This question already has an answer here:
...if I was a homework cheater, I would applaud an approach like that...
I'm for deletion if not improved in a reasonable timeframe.
But minutes after closure is, I think, too speedy.
I tend to give a few hours, a day tops, or recent activity on the site with no edits made...
...because, you see, few hours of just staying there would be good enough already for my purpose.
I would applaud it, enjoy it, exploit it.
More, I would brag about my successful recipe at "forums", sharing it with cheaters like me and helping them find a way to a promised land:
- Create a throwaway account at Programmers.
- Dump your homework.
it's quite likely that you'll find a kind soul or two around to help
- Keep squeezing solution details in question comments until it's deleted.
- If you're lucky to get an answer before question gets closed, do the same in answer comments.
- If you feel like nobody's paying attention, edit your question: that will bump it and increase chances to attract someone willing to help.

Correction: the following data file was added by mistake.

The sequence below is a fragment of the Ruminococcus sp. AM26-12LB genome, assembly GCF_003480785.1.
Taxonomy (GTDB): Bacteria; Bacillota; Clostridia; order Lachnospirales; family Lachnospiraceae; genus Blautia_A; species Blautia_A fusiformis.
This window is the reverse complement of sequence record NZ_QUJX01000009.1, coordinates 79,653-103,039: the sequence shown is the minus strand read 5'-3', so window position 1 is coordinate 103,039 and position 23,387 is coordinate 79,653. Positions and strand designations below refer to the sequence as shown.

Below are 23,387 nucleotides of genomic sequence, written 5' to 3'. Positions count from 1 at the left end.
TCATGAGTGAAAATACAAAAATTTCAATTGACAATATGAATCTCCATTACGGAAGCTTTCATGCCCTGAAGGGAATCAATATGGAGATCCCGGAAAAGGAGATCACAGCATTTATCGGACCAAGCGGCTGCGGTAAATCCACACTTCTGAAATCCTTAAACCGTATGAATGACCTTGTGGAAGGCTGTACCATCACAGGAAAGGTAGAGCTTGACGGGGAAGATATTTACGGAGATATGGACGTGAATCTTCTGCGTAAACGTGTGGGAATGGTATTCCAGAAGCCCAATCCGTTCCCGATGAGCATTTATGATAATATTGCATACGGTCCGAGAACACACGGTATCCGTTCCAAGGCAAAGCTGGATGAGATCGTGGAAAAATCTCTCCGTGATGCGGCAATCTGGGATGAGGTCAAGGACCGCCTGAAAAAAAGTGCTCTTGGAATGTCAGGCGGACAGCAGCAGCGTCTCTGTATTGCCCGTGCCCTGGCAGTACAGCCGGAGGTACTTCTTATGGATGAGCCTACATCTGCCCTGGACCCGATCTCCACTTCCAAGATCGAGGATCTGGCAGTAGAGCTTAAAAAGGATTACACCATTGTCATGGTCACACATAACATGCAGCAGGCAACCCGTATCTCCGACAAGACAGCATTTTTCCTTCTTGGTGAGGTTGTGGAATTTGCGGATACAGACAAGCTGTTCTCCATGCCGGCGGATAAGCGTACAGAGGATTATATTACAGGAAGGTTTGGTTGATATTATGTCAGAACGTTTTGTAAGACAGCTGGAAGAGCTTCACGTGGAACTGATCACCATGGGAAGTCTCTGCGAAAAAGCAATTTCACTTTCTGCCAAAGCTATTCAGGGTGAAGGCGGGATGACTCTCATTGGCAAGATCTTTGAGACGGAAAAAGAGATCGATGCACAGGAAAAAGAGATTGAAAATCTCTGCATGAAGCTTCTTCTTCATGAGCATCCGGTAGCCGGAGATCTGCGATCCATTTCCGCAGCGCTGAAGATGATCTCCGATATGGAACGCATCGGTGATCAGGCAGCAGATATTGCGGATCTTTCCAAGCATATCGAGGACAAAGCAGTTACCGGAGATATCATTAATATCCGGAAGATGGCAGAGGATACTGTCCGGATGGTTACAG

- You may probably notice that question is getting funny marks -1, -2, -3... They call it down-votes - don't worry about these, it's all imaginary.
- If you notice that you can't ask next question, don't worry. They call it question ban, all you need to circumvent it is to create new throwaway account and repeat above steps.
- Only thing to keep in mind is: "don't care how they react; go looking for the one guy that will actually do your homework for you (some people will)".
As a community, what should we do about this approach?
Should we keep current "policy" as highlighted above, or should we consider speedier deletions? Speedier deletions on down-voted questions may lead to the help-vampire hitting the question ban faster, but this can be worked around.
We're here to build a knowledgeable, rewarding community. We're not here to feed the help-vampires or to reward answers on their questions as it merely encourages more of the bad behaviour. How should we balance cleaning out the trash without appearing overly harsh to new community members that may be able to contribute once they learn the ropes?
To those interested in a broader context of above: what is the point to keep this homework dump visible?